He joined his hometown club Forest in 1981, where he won the first of his seven England under-21 international caps. Forest however allowed the defender's contract to expire and he had his pick of clubs. Having made 134 appearances and scored 2 goals for Forest, he moved to Spurs in June 1987, with the transfer fee set by tribunal at £387,000. Fairclough proved to be a solid and reliable centre-back, being an ever present throughout the 1987–88 season. The 1988–89 season however was blighted by injury for Fairclough and he only 20 made league appearances.
After failing to reclaim his place in Terry Venables' team, Fairclough joined Leeds United on loan in March 1989. In the summer of 1989 he made the move permanent, moving for a fee of £500,000. He was immediately installed at the heart of the defence, and the team gained promotion from Division 2 in 1990 and went on to win Leeds' first Division 1 Championship in eighteen years in 1992. In his six years at Elland Road, he was almost ever-present and immensely popular with the fans, picking up Player of the Year in 1990. His partnership with Chris Whyte was a key factor in the Championship win.
However he slowly started to lose his place in the side and moved to Bolton Wanderers in July 1995 for the same fee he joined the club for, having made 240 appearances scoring 23 goals. Over a period of three years he made 106 appearances scoring 8 goals. He joined Bolton on their promotion to the Premier League, and although he was unable to keep them there, he helped them return at the first attempt by winning the Division One title in 1997 with 100 goals and 98 points, though again they were ultimately relegated from the Premier League after just one season.
He had a spell at Notts County (1998–1999, scoring once against his soon to be employers, York City) before joining York City in 1999 where he stayed until he retired in 2001.
Born in Stretford, Lancashire in 1964, Sheridan joined Manchester City in 1981, but never played for the first team, before moving to Leeds United in July 1982. He made his debut for Leeds in the Football League Second Division on 20 November 1982 in a goalless home draw with Middlesbrough. He appeared 27 times in the league that season, scoring twice. He was rarely out of the side at Elland Road, and was a hugely popular player with the fans. His best season with the club was the 1986–87 season, when Leeds reached the semi-finals of the FA Cup and finished fourth in the Second Division—their highest finish since relegation from the First Division in 1982. He scored 15 goals in the league, but Leeds were beaten in the FA Cup semi-finals by eventual winners Coventry City and lost the Second Division promotion/First Division relegation playoff final to Charlton Athletic, and therefore stayed in the Second Division.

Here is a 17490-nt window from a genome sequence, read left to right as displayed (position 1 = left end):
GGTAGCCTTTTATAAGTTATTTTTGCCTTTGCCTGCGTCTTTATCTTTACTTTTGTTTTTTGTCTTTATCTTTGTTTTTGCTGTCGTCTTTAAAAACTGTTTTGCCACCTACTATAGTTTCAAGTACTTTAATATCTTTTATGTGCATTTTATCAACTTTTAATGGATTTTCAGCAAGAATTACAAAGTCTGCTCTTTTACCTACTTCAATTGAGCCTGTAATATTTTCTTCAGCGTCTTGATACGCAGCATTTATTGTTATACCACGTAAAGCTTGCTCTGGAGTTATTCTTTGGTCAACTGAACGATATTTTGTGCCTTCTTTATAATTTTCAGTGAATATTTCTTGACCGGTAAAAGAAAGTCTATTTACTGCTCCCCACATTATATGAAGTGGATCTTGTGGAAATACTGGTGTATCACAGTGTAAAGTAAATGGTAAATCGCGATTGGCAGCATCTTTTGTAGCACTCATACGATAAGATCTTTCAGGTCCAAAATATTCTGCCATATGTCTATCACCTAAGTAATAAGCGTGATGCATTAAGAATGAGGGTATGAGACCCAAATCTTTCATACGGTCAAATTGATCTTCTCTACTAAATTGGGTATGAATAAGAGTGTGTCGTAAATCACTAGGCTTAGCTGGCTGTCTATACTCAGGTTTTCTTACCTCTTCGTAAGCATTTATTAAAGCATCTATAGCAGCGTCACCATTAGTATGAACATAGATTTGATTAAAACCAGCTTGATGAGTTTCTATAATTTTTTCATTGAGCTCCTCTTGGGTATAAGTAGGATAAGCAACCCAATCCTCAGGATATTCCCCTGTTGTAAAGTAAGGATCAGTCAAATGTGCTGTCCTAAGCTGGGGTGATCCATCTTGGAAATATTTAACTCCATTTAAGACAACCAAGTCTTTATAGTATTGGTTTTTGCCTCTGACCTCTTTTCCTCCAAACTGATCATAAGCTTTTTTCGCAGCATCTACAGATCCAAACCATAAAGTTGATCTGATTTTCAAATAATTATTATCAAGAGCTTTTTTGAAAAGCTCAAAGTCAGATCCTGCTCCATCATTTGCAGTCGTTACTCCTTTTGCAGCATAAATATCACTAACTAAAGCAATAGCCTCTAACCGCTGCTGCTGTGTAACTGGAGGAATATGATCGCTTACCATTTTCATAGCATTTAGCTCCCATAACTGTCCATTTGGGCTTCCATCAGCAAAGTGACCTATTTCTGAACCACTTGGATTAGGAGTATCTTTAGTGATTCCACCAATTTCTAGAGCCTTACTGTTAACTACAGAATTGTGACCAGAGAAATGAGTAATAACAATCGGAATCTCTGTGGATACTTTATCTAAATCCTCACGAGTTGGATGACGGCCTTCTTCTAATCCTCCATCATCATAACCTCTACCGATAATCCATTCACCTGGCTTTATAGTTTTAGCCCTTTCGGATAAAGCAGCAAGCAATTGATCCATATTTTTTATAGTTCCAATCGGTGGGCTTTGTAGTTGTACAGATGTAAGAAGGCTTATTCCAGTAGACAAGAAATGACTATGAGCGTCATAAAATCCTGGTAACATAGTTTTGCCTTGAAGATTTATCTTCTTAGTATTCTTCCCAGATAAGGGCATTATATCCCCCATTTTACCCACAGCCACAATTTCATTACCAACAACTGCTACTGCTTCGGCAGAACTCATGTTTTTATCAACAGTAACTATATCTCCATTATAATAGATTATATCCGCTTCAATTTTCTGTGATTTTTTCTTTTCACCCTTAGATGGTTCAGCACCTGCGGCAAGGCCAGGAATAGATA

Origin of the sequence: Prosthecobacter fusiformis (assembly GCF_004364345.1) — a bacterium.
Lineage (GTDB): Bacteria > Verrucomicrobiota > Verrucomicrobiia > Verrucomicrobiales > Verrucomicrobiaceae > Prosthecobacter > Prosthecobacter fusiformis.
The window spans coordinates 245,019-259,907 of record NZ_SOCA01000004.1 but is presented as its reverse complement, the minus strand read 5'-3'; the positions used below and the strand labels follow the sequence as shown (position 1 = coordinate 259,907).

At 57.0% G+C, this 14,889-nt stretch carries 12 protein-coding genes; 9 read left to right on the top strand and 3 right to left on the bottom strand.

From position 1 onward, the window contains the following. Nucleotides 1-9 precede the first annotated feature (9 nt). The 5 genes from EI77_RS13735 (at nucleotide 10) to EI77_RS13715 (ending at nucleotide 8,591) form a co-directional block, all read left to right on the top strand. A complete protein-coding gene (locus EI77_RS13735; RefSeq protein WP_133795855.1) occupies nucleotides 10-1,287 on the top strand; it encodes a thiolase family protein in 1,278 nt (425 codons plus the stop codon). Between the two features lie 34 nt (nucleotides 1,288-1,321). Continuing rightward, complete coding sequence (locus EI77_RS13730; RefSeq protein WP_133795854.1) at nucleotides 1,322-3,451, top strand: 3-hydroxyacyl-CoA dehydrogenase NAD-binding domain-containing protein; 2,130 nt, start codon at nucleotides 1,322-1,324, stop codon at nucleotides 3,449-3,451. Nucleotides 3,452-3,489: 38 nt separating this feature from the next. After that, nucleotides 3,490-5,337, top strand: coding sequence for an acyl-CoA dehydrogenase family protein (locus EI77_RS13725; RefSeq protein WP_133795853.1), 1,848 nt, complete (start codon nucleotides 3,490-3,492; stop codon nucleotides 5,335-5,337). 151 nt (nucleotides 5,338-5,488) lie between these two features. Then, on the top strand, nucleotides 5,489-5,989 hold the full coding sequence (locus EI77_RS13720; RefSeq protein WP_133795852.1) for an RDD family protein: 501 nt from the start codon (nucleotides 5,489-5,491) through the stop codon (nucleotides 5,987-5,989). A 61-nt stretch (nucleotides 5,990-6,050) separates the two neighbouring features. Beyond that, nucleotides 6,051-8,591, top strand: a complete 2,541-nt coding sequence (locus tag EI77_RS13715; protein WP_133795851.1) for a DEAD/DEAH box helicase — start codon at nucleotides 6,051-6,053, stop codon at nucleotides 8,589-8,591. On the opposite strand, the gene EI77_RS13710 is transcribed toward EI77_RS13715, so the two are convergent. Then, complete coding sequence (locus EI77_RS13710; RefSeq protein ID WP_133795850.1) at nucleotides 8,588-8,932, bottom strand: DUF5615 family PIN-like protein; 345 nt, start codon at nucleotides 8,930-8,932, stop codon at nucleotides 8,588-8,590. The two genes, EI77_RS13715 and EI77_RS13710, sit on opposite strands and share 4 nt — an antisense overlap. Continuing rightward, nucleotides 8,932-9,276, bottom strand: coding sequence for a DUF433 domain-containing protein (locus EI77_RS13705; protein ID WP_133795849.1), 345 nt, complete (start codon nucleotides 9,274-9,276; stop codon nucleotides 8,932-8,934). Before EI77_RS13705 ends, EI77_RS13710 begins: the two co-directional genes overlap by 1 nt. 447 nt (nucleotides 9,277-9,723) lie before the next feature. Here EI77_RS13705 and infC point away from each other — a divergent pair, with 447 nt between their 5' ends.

However, he remained loyal to the club until 3 August 1989, when after seven years in the Leeds first team (during which he played 230 league games and scored 47 goals) he fell out with manager Howard Wilkinson (who succeeded Billy Bremner the previous autumn) and joined First Division giants Nottingham Forest for £650,000.
He made only one appearance for Forest (in a League Cup tie against Huddersfield) before joining Sheffield Wednesday on 3 November 1989. It was with Sheffield Wednesday that Sheridan played arguably the best football of his career, scoring 33 goals in 243 appearances. Sheridan scored a "rocket" goal in Wednesday's 1–0 win over Manchester United in the 1991 Football League Cup Final. He also helped Sheffield Wednesday win promotion that season, while they were managed by Ron Atkinson. Atkinson then departed to Aston Villa in June 1991 and veteran player Trevor Francis took over as manager. Sheridan remained a key part of the team under Francis, helping them finish third in the league in 1992, reach both domestic cup finals in 1993 (where they were beaten 2–1 by Arsenal in both finals) and also reached the League Cup semi-finals in the 1993–94 season.
However, Francis was sacked at the end of the 1994–95 season and new manager David Pleat picked Sheridan less often than Atkinson and Francis had. He played just 17 times in the 1995–96 campaign, and made his final two appearances for Sheffield Wednesday early in the 1996–97 season.
Sheridan himself says that he supported Manchester City despite growing up in Stretford.
He was loaned to Birmingham City for a four-match spell in the autumn of 1996 (where he once again played under Trevor Francis) before finally exiting Hillsborough on 13 November 1996 in a £180,000 move to Division One leaders Bolton Wanderers.
He played 20 times for the Trotters in the 1996–97 season and scored twice as they were promoted to the FA Premier League as Division One champions with 100 goals and 98 points. He played 12 times in the 1997–98 season, as his side were relegated on the last day of the season.